Take the 2-minute tour ×
Electrical Engineering Stack Exchange is a question and answer site for electronics and electrical engineering professionals, students, and enthusiasts. It's 100% free, no registration required.

I have a 4-layer PCB, designed in Eagle CAD 6.5. The stack-up is:

  1. Signal
  2. GND (ground)
  3. DVDD (digital power)
  4. Signal

GND and DVDD are solid planes, with vias connecting them to layers 1 and 4.

I have 4 PCBs. Three PCBs are bare - unpopulated, fresh from the fabricator.

In the bare boards (and the assembled one) there is a short between GND and DVDD. It could be a manufacturing defect, but since all 4 boards are bad, it's more likely it is a design problem.

I've manually examined the gerbers in gerbv to see if there are vias that connect to both GND and DVDD, but did not see any. But there are a lot of vias, so I could have missed one.

I've done an Electrical Rule Check (ERC) and Design Rule Check (DRC) - to look for problems. I get no unapproved errors. I've examined all the approved errors to look for problems - there are no overlaps.

How do I find the source of the short circuit?

share|improve this question
5  
Run lots of current through it until it explodes. –  dext0rb Jan 26 at 7:53
    
@dextorb: how will making it explode show the source of the connection? Will it burn through at the short circuit? –  Adam Jan 26 at 8:07
    
@dextorb: I think you meant that as a joke, but it's not far from what I've actually seen done. See my answer. –  Olin Lathrop Jan 26 at 14:15
    
Thanks everyone for the great help! If I have the same problem on a future PCB, I will try out some of the other answers! –  Adam Jan 26 at 16:31
add comment

6 Answers 6

up vote 7 down vote accepted

Do you have any unplated holes or slots in the PCB's? I've previously specified some unplated holes on a similar layer stack, and found that the supposedly unplated holes were in fact plated and the plating was creating a short between the power and ground planes. A round file and a few minutes work quickly sorted the problem out.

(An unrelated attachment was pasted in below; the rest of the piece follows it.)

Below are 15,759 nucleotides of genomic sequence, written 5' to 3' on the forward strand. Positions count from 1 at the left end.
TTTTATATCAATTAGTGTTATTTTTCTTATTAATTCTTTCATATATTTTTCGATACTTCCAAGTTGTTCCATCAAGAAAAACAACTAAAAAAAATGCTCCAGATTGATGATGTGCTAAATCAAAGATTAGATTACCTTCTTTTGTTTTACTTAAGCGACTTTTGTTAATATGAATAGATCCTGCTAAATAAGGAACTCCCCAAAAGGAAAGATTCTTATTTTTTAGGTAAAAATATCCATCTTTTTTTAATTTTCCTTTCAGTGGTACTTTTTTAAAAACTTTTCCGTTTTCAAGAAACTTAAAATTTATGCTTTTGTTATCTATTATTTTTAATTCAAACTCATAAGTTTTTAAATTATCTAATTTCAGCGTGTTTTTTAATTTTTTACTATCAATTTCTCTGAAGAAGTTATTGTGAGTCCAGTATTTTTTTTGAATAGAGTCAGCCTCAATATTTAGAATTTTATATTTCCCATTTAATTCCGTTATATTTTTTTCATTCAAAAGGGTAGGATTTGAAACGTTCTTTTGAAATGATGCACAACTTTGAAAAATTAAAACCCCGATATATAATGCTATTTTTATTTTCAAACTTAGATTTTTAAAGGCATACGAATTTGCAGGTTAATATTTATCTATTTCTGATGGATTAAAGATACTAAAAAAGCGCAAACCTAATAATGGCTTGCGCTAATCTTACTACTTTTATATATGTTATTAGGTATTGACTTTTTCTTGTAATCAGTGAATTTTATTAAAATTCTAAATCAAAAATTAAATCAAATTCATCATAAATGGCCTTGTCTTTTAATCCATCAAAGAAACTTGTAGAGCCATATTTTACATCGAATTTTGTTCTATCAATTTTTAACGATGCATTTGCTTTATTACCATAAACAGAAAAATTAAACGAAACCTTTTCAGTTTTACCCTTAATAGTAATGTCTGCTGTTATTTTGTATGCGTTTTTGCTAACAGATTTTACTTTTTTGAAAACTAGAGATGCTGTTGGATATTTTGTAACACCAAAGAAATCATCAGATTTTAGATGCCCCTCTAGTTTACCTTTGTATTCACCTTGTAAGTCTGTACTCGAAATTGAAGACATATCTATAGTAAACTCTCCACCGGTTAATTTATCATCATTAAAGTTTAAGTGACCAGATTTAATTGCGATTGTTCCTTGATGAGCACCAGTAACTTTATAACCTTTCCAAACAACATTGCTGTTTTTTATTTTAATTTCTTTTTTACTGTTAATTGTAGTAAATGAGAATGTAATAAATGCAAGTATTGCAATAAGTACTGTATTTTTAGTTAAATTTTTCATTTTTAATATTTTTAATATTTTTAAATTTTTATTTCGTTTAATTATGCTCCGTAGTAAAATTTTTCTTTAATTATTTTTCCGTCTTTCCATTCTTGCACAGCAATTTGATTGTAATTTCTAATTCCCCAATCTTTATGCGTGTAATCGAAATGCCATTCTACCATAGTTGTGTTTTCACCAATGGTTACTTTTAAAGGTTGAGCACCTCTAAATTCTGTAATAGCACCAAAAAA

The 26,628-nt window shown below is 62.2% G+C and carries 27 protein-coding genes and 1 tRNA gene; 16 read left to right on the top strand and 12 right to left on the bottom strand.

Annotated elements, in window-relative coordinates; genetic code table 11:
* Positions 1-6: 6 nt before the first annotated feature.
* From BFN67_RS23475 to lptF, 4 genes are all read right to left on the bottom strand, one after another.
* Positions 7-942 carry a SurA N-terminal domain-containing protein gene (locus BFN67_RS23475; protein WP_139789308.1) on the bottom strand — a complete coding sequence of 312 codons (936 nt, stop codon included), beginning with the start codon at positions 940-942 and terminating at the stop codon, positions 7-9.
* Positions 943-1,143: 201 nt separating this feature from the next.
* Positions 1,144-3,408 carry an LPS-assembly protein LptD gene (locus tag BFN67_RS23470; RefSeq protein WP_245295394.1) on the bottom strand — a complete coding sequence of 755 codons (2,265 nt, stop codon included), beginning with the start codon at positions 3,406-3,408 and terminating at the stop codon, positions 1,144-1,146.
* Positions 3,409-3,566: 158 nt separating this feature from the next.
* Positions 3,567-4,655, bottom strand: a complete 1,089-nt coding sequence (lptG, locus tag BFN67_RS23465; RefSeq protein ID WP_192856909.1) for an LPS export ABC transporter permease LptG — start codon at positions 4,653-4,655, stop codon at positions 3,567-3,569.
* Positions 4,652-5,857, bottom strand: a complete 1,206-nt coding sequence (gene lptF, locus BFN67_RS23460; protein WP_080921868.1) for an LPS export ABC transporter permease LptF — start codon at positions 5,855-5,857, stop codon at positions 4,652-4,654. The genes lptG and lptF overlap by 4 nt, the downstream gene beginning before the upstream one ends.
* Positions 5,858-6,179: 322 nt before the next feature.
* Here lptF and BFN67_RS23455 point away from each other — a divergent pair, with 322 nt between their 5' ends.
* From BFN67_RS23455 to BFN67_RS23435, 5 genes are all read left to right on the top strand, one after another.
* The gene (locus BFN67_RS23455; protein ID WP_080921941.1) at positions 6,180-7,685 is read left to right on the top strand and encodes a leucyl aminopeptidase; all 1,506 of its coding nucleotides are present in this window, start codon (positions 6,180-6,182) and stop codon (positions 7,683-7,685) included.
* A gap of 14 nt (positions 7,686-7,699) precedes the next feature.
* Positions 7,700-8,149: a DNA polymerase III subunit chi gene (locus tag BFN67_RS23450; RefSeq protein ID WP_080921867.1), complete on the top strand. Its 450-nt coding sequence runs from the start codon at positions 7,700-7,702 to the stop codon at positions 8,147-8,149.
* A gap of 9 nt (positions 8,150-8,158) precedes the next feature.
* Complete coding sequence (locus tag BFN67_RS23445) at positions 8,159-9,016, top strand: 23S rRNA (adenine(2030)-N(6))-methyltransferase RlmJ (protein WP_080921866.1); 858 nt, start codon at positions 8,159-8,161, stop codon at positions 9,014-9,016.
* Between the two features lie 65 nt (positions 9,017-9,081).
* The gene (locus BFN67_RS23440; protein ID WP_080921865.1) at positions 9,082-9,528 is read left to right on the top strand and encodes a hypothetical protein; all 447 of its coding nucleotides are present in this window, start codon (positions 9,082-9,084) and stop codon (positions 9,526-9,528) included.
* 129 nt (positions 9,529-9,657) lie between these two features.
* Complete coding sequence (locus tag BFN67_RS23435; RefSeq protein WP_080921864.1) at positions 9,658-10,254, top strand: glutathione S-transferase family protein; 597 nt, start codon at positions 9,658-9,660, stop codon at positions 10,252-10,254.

share|improve this answer
    
This was the problem! I thought I specified some unplated mounting holes, but all the mounting holes came back plated. I used a mini-drill and abrasive bit to grind off all the plating inside the milling holes, and the unpopulated PCBs no longer have the short! –  Adam Jan 26 at 16:31
2  
I always use plated holes for mounting - and include surface pads the same diameter as the mounting hardware. The padstack ensures that the inner planes are kept away from the hole, and the surface pads ensure that tracks won't be run under the hardware, where they might be damaged (or worse, over the hole, leaving mystery open circuits.) –  Peter Bennett Jan 26 at 21:23
    
Peter - thanks, on the next rev I will put in pads for the mounting hardware! –  Adam Jan 27 at 2:40
1  
@PeterBennett Yes, I learnt my lesson re "unplated" holes; I generally connect the pads to ground as well, for extra case groundage. –  markt Jan 27 at 4:04
add comment

Try the poor man's IR camera: Spray the board with cooling spray so you have the whole thing covered with tiny white ice crystals. Then run a high current through the short (plane to plane). Often you can see a spot melting where the short is - assuming the short has higher resistance than the planes (very likely).

Higher resistance => more heat (P = U*I = R*I^2).

No cooling spray in the lab? Turn the air spray can upside down - what comes out is also very cold.

share|improve this answer
add comment

Use a good volt-meter and a power supply that supports current-limiting.

Drive a decent current between DVDD and GND, ideally 100mA + up to an amp or two if the traces are decently sized.

Then, using the voltmeter, measure between closely spaced points on the DVDD and GND net, until you find the smallest delta. Your short will be close to that point.